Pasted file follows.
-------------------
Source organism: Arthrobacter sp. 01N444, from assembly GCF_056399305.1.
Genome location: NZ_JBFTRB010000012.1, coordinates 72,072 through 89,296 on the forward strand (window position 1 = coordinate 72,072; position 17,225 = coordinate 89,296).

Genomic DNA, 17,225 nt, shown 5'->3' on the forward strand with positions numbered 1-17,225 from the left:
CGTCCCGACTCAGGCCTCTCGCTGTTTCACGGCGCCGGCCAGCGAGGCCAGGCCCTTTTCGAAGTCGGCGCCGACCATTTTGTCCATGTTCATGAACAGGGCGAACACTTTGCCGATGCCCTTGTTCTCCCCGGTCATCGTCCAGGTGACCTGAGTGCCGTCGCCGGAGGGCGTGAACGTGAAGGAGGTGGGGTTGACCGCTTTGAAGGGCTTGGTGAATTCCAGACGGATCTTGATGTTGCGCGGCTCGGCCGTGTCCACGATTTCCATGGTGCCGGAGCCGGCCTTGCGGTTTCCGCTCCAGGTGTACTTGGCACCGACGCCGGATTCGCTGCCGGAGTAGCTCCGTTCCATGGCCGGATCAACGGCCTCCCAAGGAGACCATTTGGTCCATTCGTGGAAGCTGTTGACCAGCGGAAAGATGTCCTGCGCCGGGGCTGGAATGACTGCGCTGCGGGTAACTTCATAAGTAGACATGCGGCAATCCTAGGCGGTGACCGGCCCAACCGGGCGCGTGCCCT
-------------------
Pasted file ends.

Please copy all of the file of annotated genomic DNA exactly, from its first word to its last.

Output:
Source organism: Arthrobacter sp. 01N444, from assembly GCF_056399305.1.
Genome location: NZ_JBFTRB010000012.1, coordinates 72,072 through 89,296 on the forward strand (window position 1 = coordinate 72,072; position 17,225 = coordinate 89,296).

Genomic DNA, 17,225 nt, shown 5'->3' on the forward strand with positions numbered 1-17,225 from the left:
CGTCCCGACTCAGGCCTCTCGCTGTTTCACGGCGCCGGCCAGCGAGGCCAGGCCCTTTTCGAAGTCGGCGCCGACCATTTTGTCCATGTTCATGAACAGGGCGAACACTTTGCCGATGCCCTTGTTCTCCCCGGTCATCGTCCAGGTGACCTGAGTGCCGTCGCCGGAGGGCGTGAACGTGAAGGAGGTGGGGTTGACCGCTTTGAAGGGCTTGGTGAATTCCAGACGGATCTTGATGTTGCGCGGCTCGGCCGTGTCCACGATTTCCATGGTGCCGGAGCCGGCCTTGCGGTTTCCGCTCCAGGTGTACTTGGCACCGACGCCGGATTCGCTGCCGGAGTAGCTCCGTTCCATGGCCGGATCAACGGCCTCCCAAGGAGACCATTTGGTCCATTCGTGGAAGCTGTTGACCAGCGGAAAGATGTCCTGCGCCGGGGCTGGAATGACTGCGCTGCGGGTAACTTCATAAGTAGACATGCGGCAATCCTAGGCGGTGACCGGCCCAACCGGGCGCGTGCCCT